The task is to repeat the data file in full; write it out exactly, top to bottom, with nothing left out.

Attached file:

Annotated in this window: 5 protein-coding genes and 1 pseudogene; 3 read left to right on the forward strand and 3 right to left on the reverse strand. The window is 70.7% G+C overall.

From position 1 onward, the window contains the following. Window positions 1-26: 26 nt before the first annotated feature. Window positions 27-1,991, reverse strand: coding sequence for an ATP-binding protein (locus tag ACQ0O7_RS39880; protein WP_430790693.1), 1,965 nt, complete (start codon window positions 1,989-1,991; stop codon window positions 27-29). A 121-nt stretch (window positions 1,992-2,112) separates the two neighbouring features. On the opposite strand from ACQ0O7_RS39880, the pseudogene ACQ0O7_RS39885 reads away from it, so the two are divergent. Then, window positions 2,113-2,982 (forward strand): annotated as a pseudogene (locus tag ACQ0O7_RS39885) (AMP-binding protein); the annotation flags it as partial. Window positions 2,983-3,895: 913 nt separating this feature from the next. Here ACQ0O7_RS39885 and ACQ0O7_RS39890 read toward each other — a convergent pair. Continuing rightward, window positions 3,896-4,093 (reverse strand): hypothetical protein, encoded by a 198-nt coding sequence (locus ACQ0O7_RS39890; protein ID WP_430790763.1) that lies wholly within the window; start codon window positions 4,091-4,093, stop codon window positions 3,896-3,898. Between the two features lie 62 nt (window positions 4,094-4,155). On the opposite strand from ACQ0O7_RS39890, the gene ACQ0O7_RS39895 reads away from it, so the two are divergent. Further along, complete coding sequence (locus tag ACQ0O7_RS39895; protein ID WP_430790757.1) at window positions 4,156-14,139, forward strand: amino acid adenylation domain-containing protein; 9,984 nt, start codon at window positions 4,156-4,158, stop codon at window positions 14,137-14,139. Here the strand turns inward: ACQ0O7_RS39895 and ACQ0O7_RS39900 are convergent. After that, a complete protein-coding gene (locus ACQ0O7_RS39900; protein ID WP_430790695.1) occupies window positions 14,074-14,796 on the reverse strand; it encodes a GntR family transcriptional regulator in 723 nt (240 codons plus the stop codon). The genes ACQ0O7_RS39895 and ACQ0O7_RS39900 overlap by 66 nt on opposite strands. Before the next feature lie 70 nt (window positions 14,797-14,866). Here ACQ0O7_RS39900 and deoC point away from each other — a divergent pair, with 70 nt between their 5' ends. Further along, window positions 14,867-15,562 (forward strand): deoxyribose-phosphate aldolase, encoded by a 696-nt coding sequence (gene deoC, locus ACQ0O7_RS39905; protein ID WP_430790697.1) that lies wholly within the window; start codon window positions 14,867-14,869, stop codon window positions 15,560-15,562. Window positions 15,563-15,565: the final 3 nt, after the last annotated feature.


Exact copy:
Annotated in this window: 5 protein-coding genes and 1 pseudogene; 3 read left to right on the forward strand and 3 right to left on the reverse strand. The window is 70.7% G+C overall.

From position 1 onward, the window contains the following. Window positions 1-26: 26 nt before the first annotated feature. Window positions 27-1,991, reverse strand: coding sequence for an ATP-binding protein (locus tag ACQ0O7_RS39880; protein WP_430790693.1), 1,965 nt, complete (start codon window positions 1,989-1,991; stop codon window positions 27-29). A 121-nt stretch (window positions 1,992-2,112) separates the two neighbouring features. On the opposite strand from ACQ0O7_RS39880, the pseudogene ACQ0O7_RS39885 reads away from it, so the two are divergent. Then, window positions 2,113-2,982 (forward strand): annotated as a pseudogene (locus tag ACQ0O7_RS39885) (AMP-binding protein); the annotation flags it as partial. Window positions 2,983-3,895: 913 nt separating this feature from the next. Here ACQ0O7_RS39885 and ACQ0O7_RS39890 read toward each other — a convergent pair. Continuing rightward, window positions 3,896-4,093 (reverse strand): hypothetical protein, encoded by a 198-nt coding sequence (locus ACQ0O7_RS39890; protein ID WP_430790763.1) that lies wholly within the window; start codon window positions 4,091-4,093, stop codon window positions 3,896-3,898. Between the two features lie 62 nt (window positions 4,094-4,155). On the opposite strand from ACQ0O7_RS39890, the gene ACQ0O7_RS39895 reads away from it, so the two are divergent. Further along, complete coding sequence (locus tag ACQ0O7_RS39895; protein ID WP_430790757.1) at window positions 4,156-14,139, forward strand: amino acid adenylation domain-containing protein; 9,984 nt, start codon at window positions 4,156-4,158, stop codon at window positions 14,137-14,139. Here the strand turns inward: ACQ0O7_RS39895 and ACQ0O7_RS39900 are convergent. After that, a complete protein-coding gene (locus ACQ0O7_RS39900; protein ID WP_430790695.1) occupies window positions 14,074-14,796 on the reverse strand; it encodes a GntR family transcriptional regulator in 723 nt (240 codons plus the stop codon). The genes ACQ0O7_RS39895 and ACQ0O7_RS39900 overlap by 66 nt on opposite strands. Before the next feature lie 70 nt (window positions 14,797-14,866). Here ACQ0O7_RS39900 and deoC point away from each other — a divergent pair, with 70 nt between their 5' ends. Further along, window positions 14,867-15,562 (forward strand): deoxyribose-phosphate aldolase, encoded by a 696-nt coding sequence (gene deoC, locus ACQ0O7_RS39905; protein ID WP_430790697.1) that lies wholly within the window; start codon window positions 14,867-14,869, stop codon window positions 15,560-15,562. Window positions 15,563-15,565: the final 3 nt, after the last annotated feature.